PowerApps tutorial: Vertical and Horizontal scroll Gallery with Headers
I was working with a client to build an application to allow them to better manage sales from inventory. As part of their invoice process, they export data from the application to a CSV. However, the client wanted to display a preview of this data before exporting.
First I set up a blank vertical gallery. I set the Items property was set to the Dataverse table containing the items to be exported to the CSV. The client wanted to display about a dozen columns within the gallery. I quickly realized we would have space issues and they would be unable to fully read and therefore understand the field values. Fortunately I found a great tutorial by Reza Dorani about how to create a gallery with both horizontal and vertical scroll.
Horizontal & Vertical Gallery Summary
Currently, there is no way to modify a gallery control directly to allow either to scroll both vertically and horizontally. Following Reza’s tutorial, the approach he recommends is to add a gallery to a container. The vertical gallery handles the vertical scroll. The container will be narrower than the gallery, so we can scroll to show the overflow.
- Add a vertical container to the screen. Set the desired height and width and set Horizontal Overflow to Scroll.
- Place a vertical gallery inside the container. Adjust the template size and padding if you’d like.
- Add the labels to the gallery in a row and style them. For each label, update the text property to point to ThisItem’s field. Adjust the width of each label.
- Set the X property of the left-most label to 0. For each proceeding label, set its X property to the preceding label’s X property + the preceding label’s width. In the screenshot below, I modify the Item label, which is the second column after Category. You will not be able to drag labels outside the width of the gallery, so this step is tedious but necessary.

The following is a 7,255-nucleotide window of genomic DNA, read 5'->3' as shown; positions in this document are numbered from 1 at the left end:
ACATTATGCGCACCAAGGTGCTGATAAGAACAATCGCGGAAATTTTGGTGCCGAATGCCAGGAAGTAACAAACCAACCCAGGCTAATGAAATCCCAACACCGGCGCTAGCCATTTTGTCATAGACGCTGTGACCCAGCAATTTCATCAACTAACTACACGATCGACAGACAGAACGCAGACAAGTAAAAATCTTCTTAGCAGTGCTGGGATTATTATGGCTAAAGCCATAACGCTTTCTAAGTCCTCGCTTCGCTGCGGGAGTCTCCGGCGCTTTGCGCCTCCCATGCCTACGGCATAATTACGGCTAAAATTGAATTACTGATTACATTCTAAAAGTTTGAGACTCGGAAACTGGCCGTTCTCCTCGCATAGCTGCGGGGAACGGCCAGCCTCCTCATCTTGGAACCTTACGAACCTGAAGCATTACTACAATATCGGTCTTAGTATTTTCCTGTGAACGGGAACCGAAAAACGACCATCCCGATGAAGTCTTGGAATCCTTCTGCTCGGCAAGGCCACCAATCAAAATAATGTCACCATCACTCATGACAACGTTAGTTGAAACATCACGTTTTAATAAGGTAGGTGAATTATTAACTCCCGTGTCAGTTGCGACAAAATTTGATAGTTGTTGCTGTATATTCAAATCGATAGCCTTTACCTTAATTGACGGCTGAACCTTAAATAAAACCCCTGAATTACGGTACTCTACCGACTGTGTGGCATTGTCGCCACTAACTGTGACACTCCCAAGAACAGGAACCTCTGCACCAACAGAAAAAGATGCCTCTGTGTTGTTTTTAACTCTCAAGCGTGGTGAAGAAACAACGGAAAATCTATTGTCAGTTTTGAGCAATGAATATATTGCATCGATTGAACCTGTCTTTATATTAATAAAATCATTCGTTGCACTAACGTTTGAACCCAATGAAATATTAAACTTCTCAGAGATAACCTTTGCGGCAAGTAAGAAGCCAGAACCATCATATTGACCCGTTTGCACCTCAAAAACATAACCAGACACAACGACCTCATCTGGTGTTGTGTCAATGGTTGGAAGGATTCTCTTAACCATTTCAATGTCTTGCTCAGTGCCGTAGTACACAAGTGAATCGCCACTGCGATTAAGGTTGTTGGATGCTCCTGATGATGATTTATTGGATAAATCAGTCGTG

- Set the gallery’s width property to the sum of all labels. You can manually calculate this or reference the labels directly, which will be more flexible if your styling changes. I also set the LayoutMinWidth property to Self.Width after I updated the gallery’s width to prevent any browser resizing.
I found this tutorial very helpful but I felt like with so many columns (especially with similar types like currency and dates) we could improve the user experience by adding headers. I considered creating a collection for the data in the gallery and then adding a row that would represent a header. However, I knew the client wanted to be able to sort the columns so this wouldn’t work. Therefore I decided to add a horizontal container to my parent container before the gallery and align the headings with each label in my gallery.
- Add a horizontal container to the original container and move it before the gallery (right click container from Tree view > Reorder > Move to top
- Set the width and minimum width of the horizontal container to the width of the gallery
- Set wrap to On. This will not have an immediate impact on your development of this solution but prevents a styling inconsistency I noticed on the published version of the app, which hid some of the right-most column headers.
- Add the same number of labels to the horizontal container as there are in the gallery. Style the labels and update the text properties and then move them so they are all in a row. There are several options for how to do this, but as a next step I prefer to set both the X property and width of each header label to the same X property/width as the label within the gallery it represents. Again this is tedious but will make your life easier for long term maintenance.
At this point you will have a gallery with a horizontal and vertical scroll and headers. As you scroll vertically, the headers will stick to the top of the screen which will help your users better understand the data. I exported the canvas app referenced in the screenshots in my GitHub so feel free to use that as a starting point.